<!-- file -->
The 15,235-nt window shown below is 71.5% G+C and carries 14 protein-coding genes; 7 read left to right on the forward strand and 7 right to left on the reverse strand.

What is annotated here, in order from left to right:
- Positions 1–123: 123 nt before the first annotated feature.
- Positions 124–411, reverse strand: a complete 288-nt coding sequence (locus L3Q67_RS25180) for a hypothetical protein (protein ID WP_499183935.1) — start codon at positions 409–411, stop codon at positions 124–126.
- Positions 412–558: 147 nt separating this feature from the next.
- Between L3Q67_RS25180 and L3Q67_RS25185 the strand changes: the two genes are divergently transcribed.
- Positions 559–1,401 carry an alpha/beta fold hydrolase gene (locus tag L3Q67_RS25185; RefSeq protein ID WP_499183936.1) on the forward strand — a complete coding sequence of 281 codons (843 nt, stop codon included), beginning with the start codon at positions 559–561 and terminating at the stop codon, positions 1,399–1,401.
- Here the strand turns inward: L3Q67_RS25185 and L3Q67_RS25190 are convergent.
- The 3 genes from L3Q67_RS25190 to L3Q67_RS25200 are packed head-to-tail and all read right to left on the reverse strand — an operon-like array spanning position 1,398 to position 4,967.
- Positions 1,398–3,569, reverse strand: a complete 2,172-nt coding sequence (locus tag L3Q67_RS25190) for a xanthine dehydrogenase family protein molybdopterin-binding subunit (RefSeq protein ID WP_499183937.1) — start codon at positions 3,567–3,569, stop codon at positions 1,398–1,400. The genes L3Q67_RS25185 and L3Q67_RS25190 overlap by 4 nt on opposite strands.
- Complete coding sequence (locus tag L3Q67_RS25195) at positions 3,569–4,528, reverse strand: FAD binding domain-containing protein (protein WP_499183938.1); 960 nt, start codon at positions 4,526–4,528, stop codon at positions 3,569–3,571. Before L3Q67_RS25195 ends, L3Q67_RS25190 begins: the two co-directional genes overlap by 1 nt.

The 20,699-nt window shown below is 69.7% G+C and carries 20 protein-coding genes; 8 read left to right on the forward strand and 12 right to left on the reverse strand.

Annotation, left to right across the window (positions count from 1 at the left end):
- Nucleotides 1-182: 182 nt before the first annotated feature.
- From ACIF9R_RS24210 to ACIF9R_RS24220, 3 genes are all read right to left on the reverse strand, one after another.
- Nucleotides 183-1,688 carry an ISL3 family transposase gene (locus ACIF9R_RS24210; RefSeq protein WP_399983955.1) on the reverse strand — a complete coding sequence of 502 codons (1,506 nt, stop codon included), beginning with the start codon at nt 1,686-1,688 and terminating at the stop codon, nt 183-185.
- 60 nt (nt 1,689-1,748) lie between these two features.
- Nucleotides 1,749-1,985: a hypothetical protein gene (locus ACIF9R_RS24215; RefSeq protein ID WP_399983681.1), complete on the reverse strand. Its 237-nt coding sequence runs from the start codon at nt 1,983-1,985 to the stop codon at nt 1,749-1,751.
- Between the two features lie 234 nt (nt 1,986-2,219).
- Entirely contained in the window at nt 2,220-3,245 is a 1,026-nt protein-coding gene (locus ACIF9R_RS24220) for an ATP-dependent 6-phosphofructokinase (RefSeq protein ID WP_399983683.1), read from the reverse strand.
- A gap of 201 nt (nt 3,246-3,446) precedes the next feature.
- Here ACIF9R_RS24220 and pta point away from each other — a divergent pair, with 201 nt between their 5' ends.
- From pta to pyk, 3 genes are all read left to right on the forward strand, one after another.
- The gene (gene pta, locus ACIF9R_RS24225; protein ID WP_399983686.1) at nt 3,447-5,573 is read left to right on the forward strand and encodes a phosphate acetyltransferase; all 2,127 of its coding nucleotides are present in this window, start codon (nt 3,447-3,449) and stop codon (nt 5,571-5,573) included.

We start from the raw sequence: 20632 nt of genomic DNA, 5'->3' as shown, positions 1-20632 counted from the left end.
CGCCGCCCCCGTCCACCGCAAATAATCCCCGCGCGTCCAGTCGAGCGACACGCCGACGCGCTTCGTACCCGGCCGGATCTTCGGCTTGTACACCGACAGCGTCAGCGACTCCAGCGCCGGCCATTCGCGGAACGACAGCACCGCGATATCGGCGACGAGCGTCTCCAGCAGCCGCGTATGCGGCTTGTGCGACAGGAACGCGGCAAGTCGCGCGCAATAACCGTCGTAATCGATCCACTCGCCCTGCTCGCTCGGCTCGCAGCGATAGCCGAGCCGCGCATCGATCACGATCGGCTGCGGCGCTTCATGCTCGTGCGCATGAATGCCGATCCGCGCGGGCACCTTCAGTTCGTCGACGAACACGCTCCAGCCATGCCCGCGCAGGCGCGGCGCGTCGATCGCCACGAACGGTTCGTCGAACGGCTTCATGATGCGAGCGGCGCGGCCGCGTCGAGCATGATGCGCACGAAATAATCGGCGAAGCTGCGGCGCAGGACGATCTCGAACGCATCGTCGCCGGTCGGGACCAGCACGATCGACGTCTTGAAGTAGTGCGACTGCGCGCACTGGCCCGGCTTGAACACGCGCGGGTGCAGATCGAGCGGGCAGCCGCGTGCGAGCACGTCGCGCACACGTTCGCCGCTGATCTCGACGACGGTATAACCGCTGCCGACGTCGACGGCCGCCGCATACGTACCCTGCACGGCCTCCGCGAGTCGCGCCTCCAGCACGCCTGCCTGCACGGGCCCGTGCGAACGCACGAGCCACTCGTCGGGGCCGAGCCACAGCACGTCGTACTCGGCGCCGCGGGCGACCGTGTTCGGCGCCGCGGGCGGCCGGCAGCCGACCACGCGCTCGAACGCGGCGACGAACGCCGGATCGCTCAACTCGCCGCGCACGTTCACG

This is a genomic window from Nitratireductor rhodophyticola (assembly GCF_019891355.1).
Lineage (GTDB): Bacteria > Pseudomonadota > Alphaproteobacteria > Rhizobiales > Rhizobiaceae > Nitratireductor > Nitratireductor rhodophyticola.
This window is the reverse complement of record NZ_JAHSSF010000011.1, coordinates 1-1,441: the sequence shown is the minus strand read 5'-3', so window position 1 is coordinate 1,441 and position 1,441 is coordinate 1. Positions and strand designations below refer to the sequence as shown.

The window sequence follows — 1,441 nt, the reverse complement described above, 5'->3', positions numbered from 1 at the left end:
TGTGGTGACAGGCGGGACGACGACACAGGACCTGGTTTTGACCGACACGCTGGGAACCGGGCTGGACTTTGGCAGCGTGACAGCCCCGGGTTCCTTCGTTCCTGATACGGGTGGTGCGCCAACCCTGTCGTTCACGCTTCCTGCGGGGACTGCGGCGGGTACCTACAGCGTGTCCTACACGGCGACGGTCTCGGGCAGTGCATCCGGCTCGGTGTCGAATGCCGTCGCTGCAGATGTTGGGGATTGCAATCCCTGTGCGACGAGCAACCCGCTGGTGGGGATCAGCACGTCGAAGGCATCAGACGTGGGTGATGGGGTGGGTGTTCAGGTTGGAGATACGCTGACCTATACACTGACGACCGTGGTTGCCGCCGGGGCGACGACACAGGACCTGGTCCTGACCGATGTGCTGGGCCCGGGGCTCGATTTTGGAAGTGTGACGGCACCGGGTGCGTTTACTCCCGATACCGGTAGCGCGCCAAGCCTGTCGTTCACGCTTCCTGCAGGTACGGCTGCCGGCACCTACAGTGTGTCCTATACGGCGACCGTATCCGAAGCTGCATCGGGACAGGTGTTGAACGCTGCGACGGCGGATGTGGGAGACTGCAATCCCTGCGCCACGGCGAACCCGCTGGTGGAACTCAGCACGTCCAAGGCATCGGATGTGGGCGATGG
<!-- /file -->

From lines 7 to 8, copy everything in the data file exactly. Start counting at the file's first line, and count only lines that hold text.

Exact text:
- Positions 559–1,401 carry an alpha/beta fold hydrolase gene (locus tag L3Q67_RS25185; RefSeq protein ID WP_499183936.1) on the forward strand — a complete coding sequence of 281 codons (843 nt, stop codon included), beginning with the start codon at positions 559–561 and terminating at the stop codon, positions 1,399–1,401.
- Here the strand turns inward: L3Q67_RS25185 and L3Q67_RS25190 are convergent.